Short Term Homeschooling: How it Could Work for You

If there’s one objection to homeschooling that I’ve heard from almost everyone, it’s “But what do I do when they reach _______?” Fill in the blank with “junior high”, “high school”, or especially “advanced algebra”. Sometimes we get carried away by thinking much further ahead than we need to.
I recently read this very interesting article about short-term homeschooling. It’s the story of a mom who decided to keep her daughter home for one year. Called One Good Year: A Look at Short Term Homeschooling, it’s a very honest tale of a mom who was reluctant to homeschool but agreed to do so if the end was in sight.

The author, Laura Brodie, shares the many reasons that she took into account when making her decision. They include the increasing boredom and anxiety felt by her daughter. The turning point for her was when she found her daughter hiding in the closet one day – to avoid having to do her homework. Here’s what Ms. Brodie said after she found her daughter in the closet:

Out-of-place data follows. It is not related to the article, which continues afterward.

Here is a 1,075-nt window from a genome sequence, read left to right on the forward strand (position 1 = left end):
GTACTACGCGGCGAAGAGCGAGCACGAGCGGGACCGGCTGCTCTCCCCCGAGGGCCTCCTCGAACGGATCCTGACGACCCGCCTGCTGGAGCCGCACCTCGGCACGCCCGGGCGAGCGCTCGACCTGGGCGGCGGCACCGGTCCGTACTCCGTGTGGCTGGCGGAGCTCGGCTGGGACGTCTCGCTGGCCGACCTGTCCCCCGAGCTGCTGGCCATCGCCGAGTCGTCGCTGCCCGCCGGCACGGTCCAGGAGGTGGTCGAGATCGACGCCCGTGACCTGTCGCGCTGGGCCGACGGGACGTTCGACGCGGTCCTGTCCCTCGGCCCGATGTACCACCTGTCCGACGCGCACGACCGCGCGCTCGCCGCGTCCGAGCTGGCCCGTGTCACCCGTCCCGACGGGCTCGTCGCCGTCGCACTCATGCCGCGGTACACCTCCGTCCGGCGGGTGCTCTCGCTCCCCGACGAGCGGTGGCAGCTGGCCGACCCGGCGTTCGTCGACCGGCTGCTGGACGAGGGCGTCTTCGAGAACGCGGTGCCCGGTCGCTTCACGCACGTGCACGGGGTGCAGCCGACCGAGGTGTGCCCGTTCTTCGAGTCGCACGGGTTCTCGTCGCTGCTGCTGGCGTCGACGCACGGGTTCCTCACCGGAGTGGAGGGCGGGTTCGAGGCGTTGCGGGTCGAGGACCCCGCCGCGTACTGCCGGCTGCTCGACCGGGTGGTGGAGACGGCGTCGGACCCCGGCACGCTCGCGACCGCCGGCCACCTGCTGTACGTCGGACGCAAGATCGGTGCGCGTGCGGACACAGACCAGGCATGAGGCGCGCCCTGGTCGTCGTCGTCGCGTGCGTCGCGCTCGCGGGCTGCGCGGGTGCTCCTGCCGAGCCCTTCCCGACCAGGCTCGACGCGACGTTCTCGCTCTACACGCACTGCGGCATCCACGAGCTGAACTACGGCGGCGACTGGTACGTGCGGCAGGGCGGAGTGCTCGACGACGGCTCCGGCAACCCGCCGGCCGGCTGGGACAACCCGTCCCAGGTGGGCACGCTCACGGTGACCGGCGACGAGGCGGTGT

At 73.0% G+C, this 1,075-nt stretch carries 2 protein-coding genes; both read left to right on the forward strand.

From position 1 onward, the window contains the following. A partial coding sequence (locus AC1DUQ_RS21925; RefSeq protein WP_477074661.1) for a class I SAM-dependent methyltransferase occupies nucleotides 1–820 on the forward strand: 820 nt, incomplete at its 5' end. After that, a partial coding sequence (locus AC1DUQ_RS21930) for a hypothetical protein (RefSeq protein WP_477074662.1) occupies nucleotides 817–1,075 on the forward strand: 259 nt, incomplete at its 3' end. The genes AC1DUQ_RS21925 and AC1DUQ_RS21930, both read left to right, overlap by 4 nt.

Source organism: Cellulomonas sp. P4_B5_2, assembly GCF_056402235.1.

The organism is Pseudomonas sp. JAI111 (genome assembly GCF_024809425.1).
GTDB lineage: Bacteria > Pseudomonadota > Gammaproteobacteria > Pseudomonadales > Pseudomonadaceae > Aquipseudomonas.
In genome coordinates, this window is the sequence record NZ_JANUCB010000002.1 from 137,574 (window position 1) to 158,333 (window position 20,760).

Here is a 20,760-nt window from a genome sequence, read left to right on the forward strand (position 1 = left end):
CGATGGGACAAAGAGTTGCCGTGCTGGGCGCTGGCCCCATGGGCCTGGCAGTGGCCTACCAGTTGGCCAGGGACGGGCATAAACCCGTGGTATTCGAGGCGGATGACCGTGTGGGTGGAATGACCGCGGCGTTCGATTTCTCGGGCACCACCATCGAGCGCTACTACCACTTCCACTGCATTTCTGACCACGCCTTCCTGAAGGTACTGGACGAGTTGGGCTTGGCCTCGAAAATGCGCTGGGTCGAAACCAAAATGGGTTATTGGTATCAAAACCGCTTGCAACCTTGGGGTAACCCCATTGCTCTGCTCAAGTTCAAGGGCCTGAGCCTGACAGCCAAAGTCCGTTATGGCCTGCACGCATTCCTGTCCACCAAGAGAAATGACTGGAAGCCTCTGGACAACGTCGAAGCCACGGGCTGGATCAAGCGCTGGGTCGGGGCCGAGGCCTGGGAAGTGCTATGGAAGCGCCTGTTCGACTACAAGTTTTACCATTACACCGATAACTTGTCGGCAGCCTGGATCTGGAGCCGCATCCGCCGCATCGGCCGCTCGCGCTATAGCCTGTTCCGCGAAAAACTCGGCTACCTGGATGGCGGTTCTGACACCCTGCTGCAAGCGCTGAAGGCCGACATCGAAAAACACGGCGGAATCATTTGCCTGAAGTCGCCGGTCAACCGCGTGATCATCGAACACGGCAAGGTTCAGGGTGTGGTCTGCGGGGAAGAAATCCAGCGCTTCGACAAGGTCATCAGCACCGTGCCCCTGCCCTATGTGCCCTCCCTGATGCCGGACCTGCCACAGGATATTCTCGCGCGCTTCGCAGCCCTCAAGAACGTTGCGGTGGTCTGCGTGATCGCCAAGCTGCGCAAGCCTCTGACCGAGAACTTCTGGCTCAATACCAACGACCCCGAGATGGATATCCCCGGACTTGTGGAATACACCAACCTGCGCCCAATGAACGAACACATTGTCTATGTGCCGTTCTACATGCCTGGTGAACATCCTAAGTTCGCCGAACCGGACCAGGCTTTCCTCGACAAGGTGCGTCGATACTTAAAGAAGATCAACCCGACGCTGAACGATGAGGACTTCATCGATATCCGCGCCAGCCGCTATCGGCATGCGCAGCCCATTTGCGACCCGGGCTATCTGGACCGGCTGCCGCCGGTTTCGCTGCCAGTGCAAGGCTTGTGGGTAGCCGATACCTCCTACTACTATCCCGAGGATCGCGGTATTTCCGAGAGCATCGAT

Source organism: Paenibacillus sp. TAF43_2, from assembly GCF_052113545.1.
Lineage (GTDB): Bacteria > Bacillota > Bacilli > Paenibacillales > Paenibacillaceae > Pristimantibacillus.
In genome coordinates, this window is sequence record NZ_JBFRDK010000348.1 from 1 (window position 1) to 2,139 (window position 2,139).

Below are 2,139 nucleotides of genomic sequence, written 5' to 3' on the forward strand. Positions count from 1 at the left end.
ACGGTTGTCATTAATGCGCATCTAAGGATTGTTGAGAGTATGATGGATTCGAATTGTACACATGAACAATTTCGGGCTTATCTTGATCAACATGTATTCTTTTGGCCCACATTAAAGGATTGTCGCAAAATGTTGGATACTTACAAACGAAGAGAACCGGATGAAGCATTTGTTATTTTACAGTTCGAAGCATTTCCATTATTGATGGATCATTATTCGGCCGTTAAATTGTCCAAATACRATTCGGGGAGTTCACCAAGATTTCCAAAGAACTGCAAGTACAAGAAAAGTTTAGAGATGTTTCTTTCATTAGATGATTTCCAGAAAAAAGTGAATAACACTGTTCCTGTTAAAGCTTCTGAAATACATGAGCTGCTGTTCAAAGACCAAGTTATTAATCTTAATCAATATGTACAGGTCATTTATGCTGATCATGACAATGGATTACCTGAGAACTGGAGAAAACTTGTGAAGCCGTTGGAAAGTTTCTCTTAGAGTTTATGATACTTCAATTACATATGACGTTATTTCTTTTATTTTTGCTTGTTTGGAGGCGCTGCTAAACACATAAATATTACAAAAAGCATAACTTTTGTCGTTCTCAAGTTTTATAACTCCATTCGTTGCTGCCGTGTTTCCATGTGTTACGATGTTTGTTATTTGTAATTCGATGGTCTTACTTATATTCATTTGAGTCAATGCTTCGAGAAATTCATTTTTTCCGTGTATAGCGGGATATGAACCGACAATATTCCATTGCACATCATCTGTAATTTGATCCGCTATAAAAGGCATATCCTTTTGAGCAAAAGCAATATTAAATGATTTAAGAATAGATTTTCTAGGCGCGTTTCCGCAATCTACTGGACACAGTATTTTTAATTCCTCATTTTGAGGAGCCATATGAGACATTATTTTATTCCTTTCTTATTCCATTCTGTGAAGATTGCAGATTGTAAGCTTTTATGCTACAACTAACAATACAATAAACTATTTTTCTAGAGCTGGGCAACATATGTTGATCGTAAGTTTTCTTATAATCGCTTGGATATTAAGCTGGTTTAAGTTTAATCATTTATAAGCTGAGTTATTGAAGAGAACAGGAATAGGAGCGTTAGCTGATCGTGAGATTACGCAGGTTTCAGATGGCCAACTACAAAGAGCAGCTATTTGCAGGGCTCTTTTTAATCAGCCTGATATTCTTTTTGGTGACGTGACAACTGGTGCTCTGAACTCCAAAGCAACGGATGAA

I sympathized with her aversion. Today’s public schools seem to have responded to the endless cry for achievement! by adding more worksheets to the homework pile. Math worksheets, grammar worksheets, bland spelling exercises. I wouldn’t mind so much if the work seemed more valuable–if Julia was asked to perform a fun science experiment, or to walk outside and compose a poem about the sounds in her yard. What rankles is the monotony of colorless paper, the columns of equations and fill-in-the-blank history.

As it turned out, Julia’s homework was minimal that afternoon. Once she climbed out of the closet and sat down in front of her books, the whole ordeal took barely ten minutes. She had spent an hour hiding to avoid ten minutes of schoolwork, and the thought of that warped equation broke my heart. It confirmed what I had been thinking for the past year–that my daughter needed a break, an escape, some air. Julia needed something to quell her growing misery.

I don’t think I could come up with a better indictment of traditional schooling if I tried!

I have to admit that for myself, I’ve often seen homeschooling as something we can move in and out of (indeed, already have) based on the needs of our children and our own circumstances. For now, my kids want to stay home; if that changes, we might change our plan to include attending a Montessori school.

For those of you who’ve thought about homeschooling but feel overwhelmed by such a large commitment, you might want to consider trying it for one year, and making any further decisions after that year is over.